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Five Yoga Poses to Stretch Your Hamstrings

Posted on November 14 2017

Tight hamstrings are the bane of many yogis. If you’re one of them, you know that pinching feeling as you begin to release into Uttanasana (Forward Bend). A tautness grips your hamstrings and, as you try to reach down, your fingertips stubbornly hover a foot above the floor—and the gap doesn’t seem to be closing any day soon. That same tightness may be limiting your enjoyment of other physical activities, from walking and running to golfing and baseball. But, as with any aspect of a yoga practice, you have the power to change.

A flexible body starts with a flexible mind. As you set your intention for each class, breathe into the three long hamstring muscles that run along the outside and inside of your legs from your glutes to the backs of your knees. Concentrate on inhaling to send fresh oxygen cascading along those muscles and consciously softening them as your exhale. Feel that ribbon of breath warming the hamstrings and releasing tightness.

Instead of sliding into samskaras about how tight you are, refocus your thoughts on how the warmth flowing through your hamstrings is making your entire body feel more supple, more agile. Think about the benefits that will have not only in your yoga practice but in any physical activity. See your body flowing forward. Visualize your fingers touching the floor in the next forward bend or your body easing down into full Hanumanasana (Splits).

Stretching your hamstrings won’t happen overnight. It takes times. But the journey is both interesting and beneficial. Each improvement can not only open up new possibilities on your mat, it can also make your golf game or daily run more enjoyable. So try these poses and stretch your ideas about just how flexible you can be.


Supta Padangusthasana (Reclining Big Toe Pose)

Benefits: This pose opens your hamstrings and calves, muscle groups commonly tightened by high-impact activities like running and step aerobics.

How to do it: Begin on your back with your legs straight. Bend your left leg into your belly. Using your hands or a strap, straighten your left leg and gently pull it toward your face. Hold for one to three minutes, then release and repeat on the other side.

Baddha Konasana (Bound Angle Pose)

Benefits: Opening your hips in this pose helps to release your lower back, which is critical to creating length in your hamstrings.

How to do it: Start seat with your legs straight out in front of you. On an exhale, bend your knees in and drop them outward so that the soles of your feet touch. Use your hands to bring your feet as close to your hips as you can. If you can, clasp your fingers around the same-side big toe or shin. Hold this pose for one to five minutes, then release.

Gomukhasana (Cow Face Pose)

Benefits: This pose opens your shoulders, an area of the body that gets overworked in sports like tennis as well as under-stretched during long days at the computer. Focusing on leaning forward also releases your hamstrings.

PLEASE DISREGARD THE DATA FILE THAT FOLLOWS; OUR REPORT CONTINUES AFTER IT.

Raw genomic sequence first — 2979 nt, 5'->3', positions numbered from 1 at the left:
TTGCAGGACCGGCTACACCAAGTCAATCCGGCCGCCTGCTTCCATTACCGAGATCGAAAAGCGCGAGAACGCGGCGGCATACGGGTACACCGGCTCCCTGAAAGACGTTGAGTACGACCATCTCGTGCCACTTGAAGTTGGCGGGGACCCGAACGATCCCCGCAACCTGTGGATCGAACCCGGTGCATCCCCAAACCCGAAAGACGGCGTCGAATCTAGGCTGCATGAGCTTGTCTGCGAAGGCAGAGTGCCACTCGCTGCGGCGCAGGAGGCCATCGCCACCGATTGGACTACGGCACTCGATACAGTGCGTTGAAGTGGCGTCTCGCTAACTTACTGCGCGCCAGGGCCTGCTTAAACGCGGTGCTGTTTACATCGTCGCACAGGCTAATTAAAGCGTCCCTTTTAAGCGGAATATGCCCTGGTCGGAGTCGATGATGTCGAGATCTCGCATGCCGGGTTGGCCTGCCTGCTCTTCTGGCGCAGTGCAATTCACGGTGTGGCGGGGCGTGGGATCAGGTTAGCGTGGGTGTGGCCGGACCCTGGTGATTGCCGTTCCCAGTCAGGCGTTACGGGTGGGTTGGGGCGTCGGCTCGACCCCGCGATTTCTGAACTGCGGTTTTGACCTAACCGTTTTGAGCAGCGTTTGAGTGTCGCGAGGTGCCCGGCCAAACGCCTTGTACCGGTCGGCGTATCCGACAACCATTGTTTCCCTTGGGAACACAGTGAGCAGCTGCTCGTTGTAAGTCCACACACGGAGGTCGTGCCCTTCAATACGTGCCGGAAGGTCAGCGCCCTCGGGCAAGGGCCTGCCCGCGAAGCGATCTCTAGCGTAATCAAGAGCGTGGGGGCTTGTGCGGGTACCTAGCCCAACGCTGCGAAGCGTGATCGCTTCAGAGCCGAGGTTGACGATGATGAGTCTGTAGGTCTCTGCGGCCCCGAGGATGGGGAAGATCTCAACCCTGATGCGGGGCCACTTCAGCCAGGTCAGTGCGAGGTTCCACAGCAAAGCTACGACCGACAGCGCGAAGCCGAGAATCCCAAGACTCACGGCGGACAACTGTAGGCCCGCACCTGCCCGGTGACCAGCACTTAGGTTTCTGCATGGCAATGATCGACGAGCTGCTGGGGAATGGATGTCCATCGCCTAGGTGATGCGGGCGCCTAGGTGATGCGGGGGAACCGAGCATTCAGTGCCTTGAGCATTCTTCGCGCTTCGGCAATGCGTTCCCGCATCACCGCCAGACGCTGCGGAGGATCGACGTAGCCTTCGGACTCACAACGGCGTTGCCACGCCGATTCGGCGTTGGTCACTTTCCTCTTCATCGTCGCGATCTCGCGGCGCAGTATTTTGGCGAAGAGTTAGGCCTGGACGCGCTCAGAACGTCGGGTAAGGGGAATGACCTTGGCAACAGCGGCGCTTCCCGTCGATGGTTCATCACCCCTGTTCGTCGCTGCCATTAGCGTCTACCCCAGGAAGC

How to do it: Sit on the floor. Bend your legs and cross your right knee over your left, aiming to stack your knees if you can. Reach your right arm up, holding a strap if you need it. On an exhale, reach your left arm under and grasp the towel or your right fingers. Gently lean forward if possible. Stay in the pose for 30 to 60 seconds, then release and repeat on the other side.

Uttanasana (Standing Forward Bend)

Benefits: Forward bends release your hamstrings and lengthens your lower back.

How to do it: Begin in Tadasana (Mountain Pose). Exhale and lengthen your torso as you fold forward, hinging from your hips. If you can reach the floor, place your hands next to your feet. If that’s not available for you, cross your arms and clasp each elbow in the opposite hand. Hold for 30 seconds to one minute, then release by lengthening your spine to come back to Tadasana.

Krounchasana (Heron Pose)

Benefits: This pose releases your hamstrings, which are a key component for physical flexibility as well as a place that often holds tension.

How to do it: Begin seated. Bring your left foot into Virasana (Hero Pose). Bend your right leg in.  Press your right arm into the inside of your right knee. Turn your right hand so that you are reaching to the outside of your ankle. Use your left hand to reach for the inside of your right ankle. Leaning back slightly, lift your right leg as far as is comfortable. Hold this pose for 30 seconds to one minute, then lower your right leg and carefully extend your left leg before repeating on the other side.


Since some sports tighten the body, it’s a good idea to incorporate these poses into your warm-ups before you begin. Stow your YogaPaws with your other fitness gear to make it possible for yoga to happen anywhere you go. Then, go outside and play.   


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